MLB Betting Advice for 2018 Season: Possible Surprise Teams
Last year the Minnesota Twins were a total and complete shock, somehow improving from a pathetic 59-win season in 2016 to 85 wins and a brief playoff appearance. It made no sense. The Colorado Rockies were almost as surprising, improving from 75 wins to 87 at a time when most people had forgotten they were even still in the Major Leagues, and they also made a short playoff appearance. And even the Yankees were a bit of a surprise, winning 91 games and going to Game 7 of the ALCS in a year when many, myself included, thought they would be regrouping.
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So, the question is obvious. Which team will be this year's Yankees? Or the Rockies? And will there be a 2018 edition of the Twins? Here are five possibilities (season win totals following team name are from BetOnline ):
San Diego Padres (69.5): The Padres have been a mess of a franchise for a very long time now. They are the definition of irrelevant. But when you are that bad that long then, as long as you aren't completely incompetent, you should have a good farm system. And the Padres have amassed one of the best. They consistently draft high, and they sure aren't trading those picks away for veterans. It could be a year or two too early for the team yet, and it remains to be seen if some of these stellar prospects can turn into star major leaguers - which doesn't always happen, of course. Working against the Padres is that the division is very tough - there are three playoff teams from last year in the group capable of returning, and the Giants should be improved. It's probably too much to ask, and despite being first on this list the Padres are the least likely surprise team, but I remain positive that sooner or later this team is finally going to turn a corner, and it could happen now. Or maybe it will never happen at all - they are the Padres, after all.
Atlanta Braves (74.5): The story here is much the same as the Padres. They have struggled for a long time - not as long as the Padres, but still a long time. But they have built up the best farm system in the league. They have at least six pitchers who have top three capabilities in a future rotation, and they have a pile of promising bats as well. One, outfielder Ronald Acuna, will land on the team early on in the season in all likelihood, and he is the current favorite to win NL Rookie of the Year in the eyes of many. I respect what the Braves have done, taking their lumps and proactively rebuilding to get back to relevance as quickly as possible. Again, I think it's probably a year or two too soon for this team to do some real damage. The Twins showed, though, that young talent can suddenly turn into something special if some special fairy dust is sprinkled on it. Whether it goes well now or not, I would be very bullish on this team if they were a stock.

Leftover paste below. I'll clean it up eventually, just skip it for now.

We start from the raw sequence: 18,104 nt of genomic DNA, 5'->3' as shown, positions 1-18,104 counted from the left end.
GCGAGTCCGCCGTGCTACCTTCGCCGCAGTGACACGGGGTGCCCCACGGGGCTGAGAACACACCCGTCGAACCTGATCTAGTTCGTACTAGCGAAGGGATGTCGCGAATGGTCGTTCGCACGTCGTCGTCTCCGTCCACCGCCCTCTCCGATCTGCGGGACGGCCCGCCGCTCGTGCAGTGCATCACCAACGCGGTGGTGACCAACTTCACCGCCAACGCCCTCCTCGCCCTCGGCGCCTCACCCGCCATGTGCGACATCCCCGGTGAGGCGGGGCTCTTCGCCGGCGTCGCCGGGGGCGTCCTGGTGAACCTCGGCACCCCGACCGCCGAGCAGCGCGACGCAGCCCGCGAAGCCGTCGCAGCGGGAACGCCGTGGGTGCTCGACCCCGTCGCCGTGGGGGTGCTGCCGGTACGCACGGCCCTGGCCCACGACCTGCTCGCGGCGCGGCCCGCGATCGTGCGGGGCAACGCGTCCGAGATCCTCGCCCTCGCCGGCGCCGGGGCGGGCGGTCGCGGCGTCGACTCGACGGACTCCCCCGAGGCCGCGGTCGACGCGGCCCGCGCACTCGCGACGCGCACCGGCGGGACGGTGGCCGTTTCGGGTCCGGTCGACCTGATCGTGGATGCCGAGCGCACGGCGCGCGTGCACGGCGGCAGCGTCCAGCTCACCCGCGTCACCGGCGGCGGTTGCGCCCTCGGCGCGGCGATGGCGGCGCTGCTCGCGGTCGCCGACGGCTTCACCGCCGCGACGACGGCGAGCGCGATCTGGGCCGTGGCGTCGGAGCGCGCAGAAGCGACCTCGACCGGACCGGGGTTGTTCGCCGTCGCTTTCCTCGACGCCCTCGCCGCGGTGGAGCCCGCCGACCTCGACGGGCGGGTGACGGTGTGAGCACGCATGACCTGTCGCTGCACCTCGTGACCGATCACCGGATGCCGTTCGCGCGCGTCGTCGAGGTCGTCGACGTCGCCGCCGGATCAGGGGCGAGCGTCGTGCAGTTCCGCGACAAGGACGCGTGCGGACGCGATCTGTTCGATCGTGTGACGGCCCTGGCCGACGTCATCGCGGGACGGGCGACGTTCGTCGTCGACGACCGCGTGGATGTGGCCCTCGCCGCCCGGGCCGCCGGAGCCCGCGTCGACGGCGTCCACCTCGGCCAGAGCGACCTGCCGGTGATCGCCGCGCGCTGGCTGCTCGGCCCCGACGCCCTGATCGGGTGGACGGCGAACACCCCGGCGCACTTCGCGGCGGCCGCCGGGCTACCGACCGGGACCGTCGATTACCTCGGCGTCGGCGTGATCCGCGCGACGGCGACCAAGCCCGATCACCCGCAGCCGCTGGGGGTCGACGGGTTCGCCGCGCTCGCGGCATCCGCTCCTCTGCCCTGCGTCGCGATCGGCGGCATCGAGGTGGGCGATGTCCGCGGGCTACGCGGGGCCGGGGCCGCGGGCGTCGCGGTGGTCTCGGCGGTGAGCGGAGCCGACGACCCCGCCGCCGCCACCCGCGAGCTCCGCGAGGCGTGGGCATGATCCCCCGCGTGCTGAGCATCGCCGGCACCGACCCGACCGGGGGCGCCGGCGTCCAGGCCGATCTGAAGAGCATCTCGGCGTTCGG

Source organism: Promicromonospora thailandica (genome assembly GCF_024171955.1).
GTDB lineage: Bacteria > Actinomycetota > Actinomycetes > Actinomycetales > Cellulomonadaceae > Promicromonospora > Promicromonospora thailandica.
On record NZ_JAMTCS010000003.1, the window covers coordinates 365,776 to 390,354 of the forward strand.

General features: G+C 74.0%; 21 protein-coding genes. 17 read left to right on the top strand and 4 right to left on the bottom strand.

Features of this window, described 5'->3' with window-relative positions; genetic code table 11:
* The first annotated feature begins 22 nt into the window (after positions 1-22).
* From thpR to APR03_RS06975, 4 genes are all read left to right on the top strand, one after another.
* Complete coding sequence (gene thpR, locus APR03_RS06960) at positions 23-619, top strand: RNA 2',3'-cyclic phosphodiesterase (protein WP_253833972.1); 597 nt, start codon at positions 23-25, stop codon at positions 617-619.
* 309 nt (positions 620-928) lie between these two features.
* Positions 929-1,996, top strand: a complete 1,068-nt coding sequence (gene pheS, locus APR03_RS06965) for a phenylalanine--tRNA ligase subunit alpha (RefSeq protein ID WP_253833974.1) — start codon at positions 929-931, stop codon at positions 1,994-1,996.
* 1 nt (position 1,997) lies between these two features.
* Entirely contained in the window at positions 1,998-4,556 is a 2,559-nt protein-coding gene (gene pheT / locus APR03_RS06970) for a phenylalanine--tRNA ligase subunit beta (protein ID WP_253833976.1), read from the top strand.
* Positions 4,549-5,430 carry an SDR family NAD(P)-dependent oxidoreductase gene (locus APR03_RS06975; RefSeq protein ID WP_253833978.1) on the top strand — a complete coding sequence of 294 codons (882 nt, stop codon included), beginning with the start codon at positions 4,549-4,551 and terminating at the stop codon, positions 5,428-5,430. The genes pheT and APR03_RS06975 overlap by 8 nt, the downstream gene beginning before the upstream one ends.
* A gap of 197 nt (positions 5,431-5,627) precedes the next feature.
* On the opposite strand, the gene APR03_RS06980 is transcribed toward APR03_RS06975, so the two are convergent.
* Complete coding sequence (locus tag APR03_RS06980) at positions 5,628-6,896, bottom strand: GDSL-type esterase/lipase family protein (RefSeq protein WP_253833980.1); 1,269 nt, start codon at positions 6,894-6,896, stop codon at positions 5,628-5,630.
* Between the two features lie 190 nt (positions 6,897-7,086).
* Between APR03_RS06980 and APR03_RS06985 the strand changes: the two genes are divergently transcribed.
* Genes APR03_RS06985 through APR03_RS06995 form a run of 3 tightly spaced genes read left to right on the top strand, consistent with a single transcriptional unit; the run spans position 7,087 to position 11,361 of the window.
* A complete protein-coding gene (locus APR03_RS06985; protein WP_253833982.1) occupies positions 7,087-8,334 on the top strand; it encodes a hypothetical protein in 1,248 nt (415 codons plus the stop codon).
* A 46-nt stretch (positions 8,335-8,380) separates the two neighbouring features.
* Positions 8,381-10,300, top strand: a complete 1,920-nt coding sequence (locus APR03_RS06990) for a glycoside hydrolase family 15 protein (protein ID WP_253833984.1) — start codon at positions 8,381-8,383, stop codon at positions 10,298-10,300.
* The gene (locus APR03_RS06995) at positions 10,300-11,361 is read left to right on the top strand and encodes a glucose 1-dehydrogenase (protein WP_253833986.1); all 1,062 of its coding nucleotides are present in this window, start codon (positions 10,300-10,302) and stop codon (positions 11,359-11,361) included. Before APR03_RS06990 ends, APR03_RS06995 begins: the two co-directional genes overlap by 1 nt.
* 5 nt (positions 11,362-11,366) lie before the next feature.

L.A. Angels (84.5): The Angels won 80 games last year, so they qualify as closer to the Yankees of last year than the other two teams. But the difference is that it has been a few years since the Angels have mattered even remotely. If Shohei Ohtani can live up to the massive hype around him as he comes across from Japan then he could be an anchor on a pretty good rotation - Garrett Richards has all sorts of talent, and there is decent depth as well. Pitching has been an issue, but if it is improved then they could really do some damage. They have, after all, the best baseball player on the planet on the roster. If I had to bet on one team on this list to take a big jump, the Angels would definitely be it.
Toronto Blue Jays (81): The Blue Jays had an infuriating offseason for their fans. As the Red Sox and especially the Yankees improved dramatically, the Blue Jays basically stood pat. They made some small moves, but nothing like what the others did. Last year the team won only 76 games in a truly dismal year. But the biggest issue was that they couldn't stay healthy - especially in the rotation. Things got so ridiculous that they almost had to pull fans out of the stands to start games. They had good pitchers, but they weren't getting to use them. If they have much better luck on that front this year then they could be in surprisingly decent shape. The roster isn't ideal, but Josh Donaldson is still a superstar, and he's playing for a new contract next year. And there is some nice young talent on its way as well. The Yankees and Red Sox are tough to play against, but the Rays and Orioles are actively bad, so the division is a bit of a wash. There is some decent upside here.
Chicago White Sox (68): At the risk of sounding like a broken record, this is the same situation as the Braves and the Padres - they have a ridiculously good farm system built by years of disappointment, and at some point that effort should all pay off. The AL Central is top heavy with the truly elite Indians and the previously discussed Twins. But the Tigers and Royals are bad, so there are divisional games to be won. Again, it's probably a year or two too soon, but at some point this team will get back on track.
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